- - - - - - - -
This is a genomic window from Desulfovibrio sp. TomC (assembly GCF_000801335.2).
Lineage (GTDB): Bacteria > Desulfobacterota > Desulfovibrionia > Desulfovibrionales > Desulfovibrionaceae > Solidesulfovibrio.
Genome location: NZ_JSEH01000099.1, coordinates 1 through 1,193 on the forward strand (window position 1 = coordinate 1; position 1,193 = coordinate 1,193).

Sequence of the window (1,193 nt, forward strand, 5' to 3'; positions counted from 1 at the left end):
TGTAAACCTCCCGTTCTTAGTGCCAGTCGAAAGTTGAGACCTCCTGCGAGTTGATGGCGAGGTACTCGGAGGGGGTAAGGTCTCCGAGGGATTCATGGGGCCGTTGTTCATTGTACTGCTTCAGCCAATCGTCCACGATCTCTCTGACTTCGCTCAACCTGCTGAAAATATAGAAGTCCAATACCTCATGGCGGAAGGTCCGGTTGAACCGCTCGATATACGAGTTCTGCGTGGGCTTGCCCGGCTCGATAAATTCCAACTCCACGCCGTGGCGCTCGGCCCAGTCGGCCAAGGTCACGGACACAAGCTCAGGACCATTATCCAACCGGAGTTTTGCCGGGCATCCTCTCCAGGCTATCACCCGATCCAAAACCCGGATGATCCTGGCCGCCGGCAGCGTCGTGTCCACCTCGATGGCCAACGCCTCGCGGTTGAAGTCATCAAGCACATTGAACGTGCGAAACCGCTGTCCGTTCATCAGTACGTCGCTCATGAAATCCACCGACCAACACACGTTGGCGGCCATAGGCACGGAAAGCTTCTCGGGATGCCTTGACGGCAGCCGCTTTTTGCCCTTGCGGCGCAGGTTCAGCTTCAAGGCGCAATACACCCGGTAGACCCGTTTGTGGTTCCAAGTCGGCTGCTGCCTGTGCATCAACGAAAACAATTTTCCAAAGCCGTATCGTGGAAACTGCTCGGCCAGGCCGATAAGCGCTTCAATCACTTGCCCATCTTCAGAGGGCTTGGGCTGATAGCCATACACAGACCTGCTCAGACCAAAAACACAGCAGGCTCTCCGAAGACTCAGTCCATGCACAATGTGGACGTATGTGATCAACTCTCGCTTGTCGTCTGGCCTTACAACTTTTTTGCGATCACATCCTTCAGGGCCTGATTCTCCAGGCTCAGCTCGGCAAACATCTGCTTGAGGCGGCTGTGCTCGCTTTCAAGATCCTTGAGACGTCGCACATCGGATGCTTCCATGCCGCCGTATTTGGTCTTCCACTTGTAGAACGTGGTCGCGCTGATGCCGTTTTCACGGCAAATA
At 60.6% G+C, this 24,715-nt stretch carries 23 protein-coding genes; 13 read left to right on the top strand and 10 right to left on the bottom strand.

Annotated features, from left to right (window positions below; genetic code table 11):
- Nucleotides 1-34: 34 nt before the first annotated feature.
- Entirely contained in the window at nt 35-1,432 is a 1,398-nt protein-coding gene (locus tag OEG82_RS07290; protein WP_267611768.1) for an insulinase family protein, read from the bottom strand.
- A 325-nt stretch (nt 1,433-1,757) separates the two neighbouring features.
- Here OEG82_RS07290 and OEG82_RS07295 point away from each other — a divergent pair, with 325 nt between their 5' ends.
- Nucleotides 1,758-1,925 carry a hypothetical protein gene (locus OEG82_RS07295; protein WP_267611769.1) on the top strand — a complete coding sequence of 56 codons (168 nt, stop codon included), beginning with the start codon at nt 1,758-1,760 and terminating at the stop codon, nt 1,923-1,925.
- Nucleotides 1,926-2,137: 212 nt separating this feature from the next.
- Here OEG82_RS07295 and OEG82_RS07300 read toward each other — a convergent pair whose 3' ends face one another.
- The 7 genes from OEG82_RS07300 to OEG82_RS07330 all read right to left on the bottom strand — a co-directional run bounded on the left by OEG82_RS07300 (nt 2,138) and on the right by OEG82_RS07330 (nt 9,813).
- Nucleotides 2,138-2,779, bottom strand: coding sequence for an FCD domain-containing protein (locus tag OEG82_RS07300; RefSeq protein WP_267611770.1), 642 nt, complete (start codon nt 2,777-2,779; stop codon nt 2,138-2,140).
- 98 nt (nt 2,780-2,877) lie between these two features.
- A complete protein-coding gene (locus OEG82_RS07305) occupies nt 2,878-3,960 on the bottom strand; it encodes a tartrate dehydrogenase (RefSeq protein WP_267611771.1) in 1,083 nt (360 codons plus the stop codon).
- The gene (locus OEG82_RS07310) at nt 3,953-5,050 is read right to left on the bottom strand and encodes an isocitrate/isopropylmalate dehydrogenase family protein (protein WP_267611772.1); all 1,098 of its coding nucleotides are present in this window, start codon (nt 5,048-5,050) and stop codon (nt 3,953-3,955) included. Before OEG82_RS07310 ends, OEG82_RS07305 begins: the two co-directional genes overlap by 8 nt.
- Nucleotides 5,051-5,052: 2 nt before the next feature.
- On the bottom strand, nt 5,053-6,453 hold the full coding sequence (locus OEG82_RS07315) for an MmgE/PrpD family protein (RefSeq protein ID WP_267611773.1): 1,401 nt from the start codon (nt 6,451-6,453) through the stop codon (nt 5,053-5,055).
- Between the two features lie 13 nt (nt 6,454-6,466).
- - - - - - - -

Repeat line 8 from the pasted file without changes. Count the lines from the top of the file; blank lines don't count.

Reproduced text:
- Nucleotides 1-34: 34 nt before the first annotated feature.